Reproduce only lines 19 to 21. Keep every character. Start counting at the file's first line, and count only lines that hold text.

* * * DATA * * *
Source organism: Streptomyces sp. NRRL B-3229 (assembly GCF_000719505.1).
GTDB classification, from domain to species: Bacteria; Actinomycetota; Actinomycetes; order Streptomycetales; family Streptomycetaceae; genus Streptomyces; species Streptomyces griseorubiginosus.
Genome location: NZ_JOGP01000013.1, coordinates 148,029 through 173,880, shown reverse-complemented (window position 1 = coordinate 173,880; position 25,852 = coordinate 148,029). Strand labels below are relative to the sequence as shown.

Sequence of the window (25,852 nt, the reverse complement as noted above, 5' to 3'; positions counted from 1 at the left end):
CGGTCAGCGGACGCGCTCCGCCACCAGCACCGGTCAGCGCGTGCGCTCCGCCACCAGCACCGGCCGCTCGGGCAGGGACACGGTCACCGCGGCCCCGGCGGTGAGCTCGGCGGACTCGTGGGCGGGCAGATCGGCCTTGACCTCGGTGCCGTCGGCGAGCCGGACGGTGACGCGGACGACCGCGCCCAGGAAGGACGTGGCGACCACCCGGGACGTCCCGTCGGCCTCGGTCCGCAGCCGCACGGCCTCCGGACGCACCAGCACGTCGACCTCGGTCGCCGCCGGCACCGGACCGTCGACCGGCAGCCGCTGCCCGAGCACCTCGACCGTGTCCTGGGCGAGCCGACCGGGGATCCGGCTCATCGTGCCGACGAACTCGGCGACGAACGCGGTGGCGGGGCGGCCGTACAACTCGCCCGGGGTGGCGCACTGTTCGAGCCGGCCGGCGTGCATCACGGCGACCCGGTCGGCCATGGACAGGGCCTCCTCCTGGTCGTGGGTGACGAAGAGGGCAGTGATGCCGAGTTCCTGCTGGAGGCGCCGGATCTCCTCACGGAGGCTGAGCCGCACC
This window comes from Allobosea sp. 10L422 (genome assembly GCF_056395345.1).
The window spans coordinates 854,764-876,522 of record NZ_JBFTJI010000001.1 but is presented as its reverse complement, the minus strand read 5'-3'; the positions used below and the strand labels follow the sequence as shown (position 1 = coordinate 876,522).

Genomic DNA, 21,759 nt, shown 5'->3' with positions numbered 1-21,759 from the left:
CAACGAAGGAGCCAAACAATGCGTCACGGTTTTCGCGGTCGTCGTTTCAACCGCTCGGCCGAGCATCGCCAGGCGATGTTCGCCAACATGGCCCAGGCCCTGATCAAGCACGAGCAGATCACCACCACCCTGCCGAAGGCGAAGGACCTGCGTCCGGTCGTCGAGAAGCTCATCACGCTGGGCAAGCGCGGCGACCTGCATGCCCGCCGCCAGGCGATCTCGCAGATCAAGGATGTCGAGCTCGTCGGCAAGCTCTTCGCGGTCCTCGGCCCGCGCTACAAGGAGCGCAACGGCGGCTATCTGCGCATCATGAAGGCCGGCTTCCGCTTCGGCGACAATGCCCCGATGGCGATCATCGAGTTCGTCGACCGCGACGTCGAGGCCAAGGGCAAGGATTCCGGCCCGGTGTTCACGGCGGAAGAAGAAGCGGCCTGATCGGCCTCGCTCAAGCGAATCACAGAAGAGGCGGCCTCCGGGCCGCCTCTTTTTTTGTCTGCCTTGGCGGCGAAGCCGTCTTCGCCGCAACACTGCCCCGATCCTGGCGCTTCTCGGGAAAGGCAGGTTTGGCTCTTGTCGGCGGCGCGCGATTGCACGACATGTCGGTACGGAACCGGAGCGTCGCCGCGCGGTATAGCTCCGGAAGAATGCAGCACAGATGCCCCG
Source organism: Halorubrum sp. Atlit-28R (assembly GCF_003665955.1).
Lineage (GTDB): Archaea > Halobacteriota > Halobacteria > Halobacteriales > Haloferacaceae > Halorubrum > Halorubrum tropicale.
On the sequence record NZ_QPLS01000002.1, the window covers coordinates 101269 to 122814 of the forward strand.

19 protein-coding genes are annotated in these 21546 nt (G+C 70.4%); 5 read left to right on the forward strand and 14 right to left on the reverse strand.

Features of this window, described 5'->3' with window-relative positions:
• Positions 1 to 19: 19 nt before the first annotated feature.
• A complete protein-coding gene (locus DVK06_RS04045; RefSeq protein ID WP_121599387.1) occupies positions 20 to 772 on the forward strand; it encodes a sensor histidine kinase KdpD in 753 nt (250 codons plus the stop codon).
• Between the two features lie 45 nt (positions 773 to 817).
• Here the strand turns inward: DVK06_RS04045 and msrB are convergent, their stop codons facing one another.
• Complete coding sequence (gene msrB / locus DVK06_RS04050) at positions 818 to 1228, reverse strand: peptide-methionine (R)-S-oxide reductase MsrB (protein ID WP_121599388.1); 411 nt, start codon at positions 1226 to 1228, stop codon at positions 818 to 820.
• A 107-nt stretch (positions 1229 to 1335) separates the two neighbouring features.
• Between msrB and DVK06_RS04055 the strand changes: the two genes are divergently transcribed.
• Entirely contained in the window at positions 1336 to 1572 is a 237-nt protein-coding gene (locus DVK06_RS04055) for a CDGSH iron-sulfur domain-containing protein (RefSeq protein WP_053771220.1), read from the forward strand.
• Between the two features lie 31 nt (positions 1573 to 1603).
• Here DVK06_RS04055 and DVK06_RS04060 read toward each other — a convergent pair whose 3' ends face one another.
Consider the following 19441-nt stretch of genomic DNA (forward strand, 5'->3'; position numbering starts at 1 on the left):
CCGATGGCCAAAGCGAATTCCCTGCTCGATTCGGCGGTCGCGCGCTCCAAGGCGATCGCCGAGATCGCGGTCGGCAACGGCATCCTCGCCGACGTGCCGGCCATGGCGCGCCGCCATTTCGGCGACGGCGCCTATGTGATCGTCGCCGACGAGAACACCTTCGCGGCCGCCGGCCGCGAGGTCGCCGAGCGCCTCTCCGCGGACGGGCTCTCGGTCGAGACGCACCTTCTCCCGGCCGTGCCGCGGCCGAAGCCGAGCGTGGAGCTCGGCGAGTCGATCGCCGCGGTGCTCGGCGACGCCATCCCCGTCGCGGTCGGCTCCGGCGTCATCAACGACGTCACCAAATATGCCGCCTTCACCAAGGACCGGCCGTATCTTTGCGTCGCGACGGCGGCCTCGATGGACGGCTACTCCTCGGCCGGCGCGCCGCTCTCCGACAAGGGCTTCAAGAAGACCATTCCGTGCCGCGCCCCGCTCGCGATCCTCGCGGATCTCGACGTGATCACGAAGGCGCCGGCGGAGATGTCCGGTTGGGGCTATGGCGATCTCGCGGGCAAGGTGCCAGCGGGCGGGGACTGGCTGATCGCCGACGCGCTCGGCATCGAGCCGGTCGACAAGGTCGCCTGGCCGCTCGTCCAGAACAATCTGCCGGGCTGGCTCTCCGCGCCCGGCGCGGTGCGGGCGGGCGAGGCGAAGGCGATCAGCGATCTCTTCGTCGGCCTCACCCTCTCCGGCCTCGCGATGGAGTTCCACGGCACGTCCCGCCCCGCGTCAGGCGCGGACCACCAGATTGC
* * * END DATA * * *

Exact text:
• Complete coding sequence (gene msrB / locus DVK06_RS04050) at positions 818 to 1228, reverse strand: peptide-methionine (R)-S-oxide reductase MsrB (protein ID WP_121599388.1); 411 nt, start codon at positions 1226 to 1228, stop codon at positions 818 to 820.
• A 107-nt stretch (positions 1229 to 1335) separates the two neighbouring features.
• Between msrB and DVK06_RS04055 the strand changes: the two genes are divergently transcribed.